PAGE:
“Effects of nutrition choices and lifestyle changes
on the well-being of cats,
a Carnivore that has moved indoors”
Debra L. Zoran and C.A. Tony Buffington
Journal of the American Veterinary Medical Association, Vol. 239, No. 5,
September 1, 2011
Animal Nutrition 505, Dr. Shapiro
October 13, 2011
The domestication of cats can be perilous as their nutritional changes in dietary protein and caloric intake effects their metabolism, muscle mass, water intake, urine acidity levels, and immunity against diseases, all of which effect their overall feeding behavior, well-being, and physical health. 70% protein intake is considered adequate in a cat’s daily ...view middle of the document...
0g of protein/kg of BW/d, thus indoor cats require less calories (as they require less energy) and less protein than the typical cat (Zoran, 2011, p. 597). However, when studying the effect of protein intake on an obese cat, it was discovered that increased protein intakes of greater than 3.3g of protein/kg resulted in greater loss in fat mass versus decreased protein intakes (Zoran, 2011, p. 598).
Other studies prove that a protein dominant (verus carbohydrate dominant) diet is a necessity with benefits for felines as it promotes optimum immunity against the development of urolithiasis in the urinary tract, inflammatory bowel disease in the gastrointestinal tract, and diabetes mellitus in domestic cats. While the feline species have changed from a feral to domesticated environment, it is important that their diets remain properly balanced and protein dominant in order for cats to efficiently function and thrive.
The domesticated feline, an obligate carnivore, continues to be challenged by the genetically required diet versus owner (human) preferred diet. While cats require a diet that is higher in proteins and lower in carbohydrates, owners are feeding diets that are adversely low in protein and high in carbohydrates, thus resulting in excess calories and obesity and nutritional deficiencies (“Cats Need High Protein, Low-Carb Diet,” 2011, p. 22). Cats are adapted to eating 10-20 small meals throughout the course of a 24 hour period, and flavor, scent, temperature, and texture are all factors that stimulate and satisfy a cat’s carnivorous habits and needs (Scherk, 2010, p. 1). While felines themselves are not evolving, veering from their normal dietary habits and requirements through domestication contributes to the feline’s dietary, behavioral, and physiological well-being (Scherk, 2010, p. 1).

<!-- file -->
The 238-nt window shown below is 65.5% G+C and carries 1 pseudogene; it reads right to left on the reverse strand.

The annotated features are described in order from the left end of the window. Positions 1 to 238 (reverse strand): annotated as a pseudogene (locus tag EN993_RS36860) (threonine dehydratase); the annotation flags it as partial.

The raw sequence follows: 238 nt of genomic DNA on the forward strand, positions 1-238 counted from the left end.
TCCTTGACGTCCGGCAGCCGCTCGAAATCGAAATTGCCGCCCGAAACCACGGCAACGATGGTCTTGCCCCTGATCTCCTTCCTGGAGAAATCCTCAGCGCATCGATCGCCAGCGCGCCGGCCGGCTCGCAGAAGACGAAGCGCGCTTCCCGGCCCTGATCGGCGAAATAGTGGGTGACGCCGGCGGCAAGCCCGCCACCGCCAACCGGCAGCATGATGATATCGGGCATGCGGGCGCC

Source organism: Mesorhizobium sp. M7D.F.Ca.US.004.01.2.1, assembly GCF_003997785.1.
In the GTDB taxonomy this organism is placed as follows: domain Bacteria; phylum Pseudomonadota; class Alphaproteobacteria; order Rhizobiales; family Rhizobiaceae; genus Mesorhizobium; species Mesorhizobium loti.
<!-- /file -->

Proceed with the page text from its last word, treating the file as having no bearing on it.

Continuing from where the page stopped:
The balancing of nutrients and dietary intake relative to energy output is most important when determining the amount of protein, water, and caloric values required in a feline’s diet (Scherk, 2010, p. 3). Carbohydrates are actually not required as a part of their diet as cats can utilize protein to satisfy both dietary and energy requirements (Scherk, 2010, p. 3). Studies show that intact felines (require 60-80 kcal/kg/day) have 7-33% more energy to utilize than that of neutered male and female cats (require 40-50 kcal/kg/day) (Scherk, 2010, p. 3). Diets that are high in carbohydrates (dry foods) and low in protein is detrimental as it is a contributing factor to obesity as well as diabetes in cats (“Feline Nutrition,” 2011, p. 1 and Scherk, 2011, p. 3). Cats can utilize carbohydrates as energy, however they lack in carbohydrate-digesting enzymes which affects their ability to break down sugars, thus resulting in excess calories that are stored in the body as fat (“Cats Need High Protein, Low-Carb Diet,” 2011, p. 22). A balanced amount of carbohydrates in a diet should be no more than 3-5% (Pierson, 2010, p. 3).